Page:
The riots in Washington, D.C. and breach of the Capitol on Wednesday during the joint session of Congress, as members debated the certification of the Electoral College results in the presidential election, have shocked the nation.

As senators and representatives sheltered in place and police attempted to keep the mobs away and restore order, the videos that emerged, along with news of four deaths – one woman shot and killed by police and three who succumbed to “medical emergencies” – have deeply grieved the overwhelming majority Americans who believe in the sanctity of the democratic process and the peaceful transition of power.

The fallout and repercussions of Wednesday’s events will continue to manifest for some time. But as Congress re-assembled late Wednesday and continued its constitutional duties into the early hours of Thursday morning before ultimately certifying Joe Biden and Kamala Harris as President-elect and Vice President-elect, certain profiles in courage emerged that are worthy of highlighting.

Law enforcement and first responders deserve the lion’s share of respect and gratitude for the dangerous and necessary duties they performed as the mob broke windows, threw projectiles, and threatened the safety of everyone inside the Capitol’s hallowed halls.

Fourteen police officers were wounded during the riot, according to D.C. Police Chief Robert Contee. The D.C. Metro police, along with the National Guard, the FBI, and other local law enforcement agencies came to the aid of the U.S. Capitol Police, the federal agency charged with protecting Congress. The police have thus far made 52 arrests, according to The Associated Press (AP).


Attackers wielded metal pipes and other weapons and released chemical irritants at police, according to Capitol Police Chief Steven Sund. The attack on the Capitol was “unlike any I have ever experienced in my 30 years in law enforcement here in Washington, D.C.,″ Sund, a former city police officer, said. “Make no mistake: these mass riots were not First Amendment activities; they were criminal riotous behavior. The actions of the USCP officers were heroic given the situation they faced.″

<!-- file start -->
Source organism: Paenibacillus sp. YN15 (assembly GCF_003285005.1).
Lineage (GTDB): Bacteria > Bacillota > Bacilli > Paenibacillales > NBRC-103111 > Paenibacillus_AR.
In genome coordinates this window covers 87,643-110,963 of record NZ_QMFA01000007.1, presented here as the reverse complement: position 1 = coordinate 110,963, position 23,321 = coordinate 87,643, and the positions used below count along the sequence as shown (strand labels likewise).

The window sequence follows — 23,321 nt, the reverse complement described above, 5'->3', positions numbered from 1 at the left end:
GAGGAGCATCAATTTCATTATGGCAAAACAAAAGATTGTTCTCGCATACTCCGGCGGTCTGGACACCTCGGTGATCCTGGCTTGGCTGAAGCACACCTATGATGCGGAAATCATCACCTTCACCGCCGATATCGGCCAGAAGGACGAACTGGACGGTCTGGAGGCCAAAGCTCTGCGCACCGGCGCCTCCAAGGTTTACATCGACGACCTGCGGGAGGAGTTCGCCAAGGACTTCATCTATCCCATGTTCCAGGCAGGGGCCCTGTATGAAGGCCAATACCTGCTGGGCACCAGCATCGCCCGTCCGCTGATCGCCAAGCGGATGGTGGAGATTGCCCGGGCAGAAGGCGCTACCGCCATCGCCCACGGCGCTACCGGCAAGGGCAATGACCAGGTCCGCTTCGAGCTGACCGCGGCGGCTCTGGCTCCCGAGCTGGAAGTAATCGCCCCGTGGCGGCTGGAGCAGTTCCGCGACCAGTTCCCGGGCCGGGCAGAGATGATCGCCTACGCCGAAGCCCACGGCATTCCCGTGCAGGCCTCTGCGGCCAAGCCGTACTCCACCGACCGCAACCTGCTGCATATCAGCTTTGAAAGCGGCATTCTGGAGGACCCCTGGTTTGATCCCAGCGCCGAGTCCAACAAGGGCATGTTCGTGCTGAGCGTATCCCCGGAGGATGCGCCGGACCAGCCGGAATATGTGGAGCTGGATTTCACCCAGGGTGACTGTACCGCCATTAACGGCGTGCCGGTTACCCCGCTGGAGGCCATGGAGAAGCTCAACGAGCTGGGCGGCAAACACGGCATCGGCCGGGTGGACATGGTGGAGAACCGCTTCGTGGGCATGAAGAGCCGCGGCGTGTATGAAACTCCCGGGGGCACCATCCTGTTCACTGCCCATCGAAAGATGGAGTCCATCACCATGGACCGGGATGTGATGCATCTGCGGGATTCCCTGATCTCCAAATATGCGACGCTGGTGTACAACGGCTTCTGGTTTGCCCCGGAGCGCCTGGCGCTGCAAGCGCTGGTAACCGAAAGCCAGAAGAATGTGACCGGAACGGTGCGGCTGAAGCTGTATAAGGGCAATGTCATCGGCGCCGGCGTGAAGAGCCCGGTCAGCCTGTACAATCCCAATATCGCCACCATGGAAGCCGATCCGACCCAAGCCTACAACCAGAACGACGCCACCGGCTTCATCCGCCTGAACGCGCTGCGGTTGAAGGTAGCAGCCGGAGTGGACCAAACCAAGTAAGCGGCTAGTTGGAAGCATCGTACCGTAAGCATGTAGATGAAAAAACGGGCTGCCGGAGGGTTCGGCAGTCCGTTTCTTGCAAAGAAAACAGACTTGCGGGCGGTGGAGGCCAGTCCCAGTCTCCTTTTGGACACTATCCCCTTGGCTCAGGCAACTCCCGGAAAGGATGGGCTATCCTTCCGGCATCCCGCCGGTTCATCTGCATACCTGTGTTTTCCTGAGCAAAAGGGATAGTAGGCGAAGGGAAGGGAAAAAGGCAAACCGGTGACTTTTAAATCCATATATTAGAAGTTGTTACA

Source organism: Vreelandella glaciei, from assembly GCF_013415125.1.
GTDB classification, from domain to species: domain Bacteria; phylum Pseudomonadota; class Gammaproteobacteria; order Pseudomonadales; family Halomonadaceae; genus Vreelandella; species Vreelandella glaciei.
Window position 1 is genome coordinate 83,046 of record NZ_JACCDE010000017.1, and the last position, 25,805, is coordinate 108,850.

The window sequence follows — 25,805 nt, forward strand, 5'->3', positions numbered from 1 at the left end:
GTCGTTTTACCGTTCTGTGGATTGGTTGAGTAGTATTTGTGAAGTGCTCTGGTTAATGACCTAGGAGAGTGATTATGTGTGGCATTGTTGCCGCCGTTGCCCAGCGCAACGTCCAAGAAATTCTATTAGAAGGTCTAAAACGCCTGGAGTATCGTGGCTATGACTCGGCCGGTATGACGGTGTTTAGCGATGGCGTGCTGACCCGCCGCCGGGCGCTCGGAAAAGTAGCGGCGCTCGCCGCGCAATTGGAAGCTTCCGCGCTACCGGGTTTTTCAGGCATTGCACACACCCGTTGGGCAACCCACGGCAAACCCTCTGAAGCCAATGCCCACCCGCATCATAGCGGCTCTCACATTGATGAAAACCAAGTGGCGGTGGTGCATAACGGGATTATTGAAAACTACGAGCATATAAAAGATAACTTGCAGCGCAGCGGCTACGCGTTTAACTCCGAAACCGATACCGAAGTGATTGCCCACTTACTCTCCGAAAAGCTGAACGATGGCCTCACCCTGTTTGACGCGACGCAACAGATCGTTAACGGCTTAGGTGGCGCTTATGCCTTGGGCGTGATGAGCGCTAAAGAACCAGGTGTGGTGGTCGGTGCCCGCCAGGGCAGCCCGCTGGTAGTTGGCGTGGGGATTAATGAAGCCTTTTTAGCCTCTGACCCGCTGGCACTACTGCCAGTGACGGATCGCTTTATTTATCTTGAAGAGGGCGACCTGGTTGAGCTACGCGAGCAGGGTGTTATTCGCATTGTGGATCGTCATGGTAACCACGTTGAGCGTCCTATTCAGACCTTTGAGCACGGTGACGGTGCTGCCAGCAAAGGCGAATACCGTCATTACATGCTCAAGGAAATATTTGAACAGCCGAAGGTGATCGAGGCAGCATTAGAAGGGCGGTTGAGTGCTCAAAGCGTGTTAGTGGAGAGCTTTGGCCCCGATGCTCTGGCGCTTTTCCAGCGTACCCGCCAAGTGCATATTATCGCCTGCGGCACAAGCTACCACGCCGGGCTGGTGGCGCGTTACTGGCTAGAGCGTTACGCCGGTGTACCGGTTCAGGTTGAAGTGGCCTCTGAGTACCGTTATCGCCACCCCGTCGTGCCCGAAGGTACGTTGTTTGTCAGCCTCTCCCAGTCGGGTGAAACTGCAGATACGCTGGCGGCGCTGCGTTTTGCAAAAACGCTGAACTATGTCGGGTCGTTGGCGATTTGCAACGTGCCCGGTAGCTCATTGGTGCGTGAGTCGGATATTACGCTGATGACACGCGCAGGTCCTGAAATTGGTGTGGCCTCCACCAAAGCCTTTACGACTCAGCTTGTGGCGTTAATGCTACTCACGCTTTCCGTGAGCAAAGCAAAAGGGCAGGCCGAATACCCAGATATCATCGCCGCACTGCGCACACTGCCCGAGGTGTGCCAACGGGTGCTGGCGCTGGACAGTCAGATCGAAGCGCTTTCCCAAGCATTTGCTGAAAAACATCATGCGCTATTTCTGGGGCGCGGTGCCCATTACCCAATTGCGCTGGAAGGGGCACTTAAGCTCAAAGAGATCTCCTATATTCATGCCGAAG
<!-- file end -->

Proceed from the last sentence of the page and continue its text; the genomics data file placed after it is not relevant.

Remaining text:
In the middle of the pandemonium inside the building, paramedics rushed to save Ashli Babbitt, the San Diego woman who was shot by Capitol Police as she attempted to climb through a smashed window and over police barricades on the other side. She later died at the hospital. Kudos to those emergency personnel who risked their own safety in order to attempt to save Babbitt’s life.

The press may not be very popular with some Americans, but they nevertheless waded into the sea of hostile protestors in pursuit of a story outside the Capitol. The Daily Citizen’s own news crew reported from the scene, including witnessing the vandalizing and destruction of The AP’s equipment by the mob. At one point, at about eight and a half minutes into the linked video, one young man approached our reporters with the question, “You’re not fake news too, are you? You better not be.”

It was tense, but our reporters said they never felt as though they were in danger.

Under the category of “moral courage,” a couple of scenes are worthy of mention.

First, Vice President Mike Pence took a courageous stance, in the form of an open letter to the American people explaining why he felt he was not constitutionally empowered to stop the Electoral College certification process and demand investigations by several states into allegations of voter fraud and other irregularities. Pence’s stance, taken after President Donald Trump pressured him to block the process, is the first time in four years the Vice President visibly differed with the president on any major issue.

The VP’s stand caught the attention of Focus on the Family president Jim Daly, who tweeted: “Today, @realDonaldTrump accused @VP @Mike_Pence of lacking courage. Courage isn’t doing what you’re pressured to do. It’s doing what is right. It’s following your conscience regardless of the consequences. God bless you, VP Pence.”

The other example of moral courage we witnessed on Wednesday was the resolve shown by Congress, on both sides of the aisle, to return to their chambers to finish the debate over, and certification of, the Electoral College results.

“They tried to disrupt our democracy,” Senate Majority Leader Mitch McConnell said. “They failed.”

The Capitol Hill riot may have shaken, at least temporarily, our faith in the tradition of peaceful transfers of power in this country, but some things never change about Americans. Their examples of courage in times of crisis always remind us that we still have much to admire and be grateful for.